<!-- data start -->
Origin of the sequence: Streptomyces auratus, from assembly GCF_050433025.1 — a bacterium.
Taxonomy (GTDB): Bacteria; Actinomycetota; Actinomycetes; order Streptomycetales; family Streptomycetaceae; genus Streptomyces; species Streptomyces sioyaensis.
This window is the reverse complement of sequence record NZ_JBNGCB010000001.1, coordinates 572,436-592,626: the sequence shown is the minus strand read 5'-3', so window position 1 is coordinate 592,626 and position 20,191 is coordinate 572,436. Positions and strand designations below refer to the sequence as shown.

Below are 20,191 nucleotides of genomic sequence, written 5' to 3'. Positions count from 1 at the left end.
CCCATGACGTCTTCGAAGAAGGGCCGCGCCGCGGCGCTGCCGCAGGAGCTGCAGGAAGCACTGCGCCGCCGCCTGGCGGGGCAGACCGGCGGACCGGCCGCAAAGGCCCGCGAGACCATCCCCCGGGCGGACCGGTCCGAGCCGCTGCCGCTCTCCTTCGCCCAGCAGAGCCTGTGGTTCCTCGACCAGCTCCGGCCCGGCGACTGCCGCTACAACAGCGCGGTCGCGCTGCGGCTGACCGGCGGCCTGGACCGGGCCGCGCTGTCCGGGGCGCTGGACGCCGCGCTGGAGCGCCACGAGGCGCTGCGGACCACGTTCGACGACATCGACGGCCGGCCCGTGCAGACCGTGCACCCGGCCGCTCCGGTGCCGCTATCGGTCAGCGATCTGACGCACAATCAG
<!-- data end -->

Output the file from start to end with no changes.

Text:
Origin of the sequence: Streptomyces auratus, from assembly GCF_050433025.1 — a bacterium.
Taxonomy (GTDB): Bacteria; Actinomycetota; Actinomycetes; order Streptomycetales; family Streptomycetaceae; genus Streptomyces; species Streptomyces sioyaensis.
This window is the reverse complement of sequence record NZ_JBNGCB010000001.1, coordinates 572,436-592,626: the sequence shown is the minus strand read 5'-3', so window position 1 is coordinate 592,626 and position 20,191 is coordinate 572,436. Positions and strand designations below refer to the sequence as shown.

Below are 20,191 nucleotides of genomic sequence, written 5' to 3'. Positions count from 1 at the left end.
CCCATGACGTCTTCGAAGAAGGGCCGCGCCGCGGCGCTGCCGCAGGAGCTGCAGGAAGCACTGCGCCGCCGCCTGGCGGGGCAGACCGGCGGACCGGCCGCAAAGGCCCGCGAGACCATCCCCCGGGCGGACCGGTCCGAGCCGCTGCCGCTCTCCTTCGCCCAGCAGAGCCTGTGGTTCCTCGACCAGCTCCGGCCCGGCGACTGCCGCTACAACAGCGCGGTCGCGCTGCGGCTGACCGGCGGCCTGGACCGGGCCGCGCTGTCCGGGGCGCTGGACGCCGCGCTGGAGCGCCACGAGGCGCTGCGGACCACGTTCGACGACATCGACGGCCGGCCCGTGCAGACCGTGCACCCGGCCGCTCCGGTGCCGCTATCGGTCAGCGATCTGACGCACAATCAG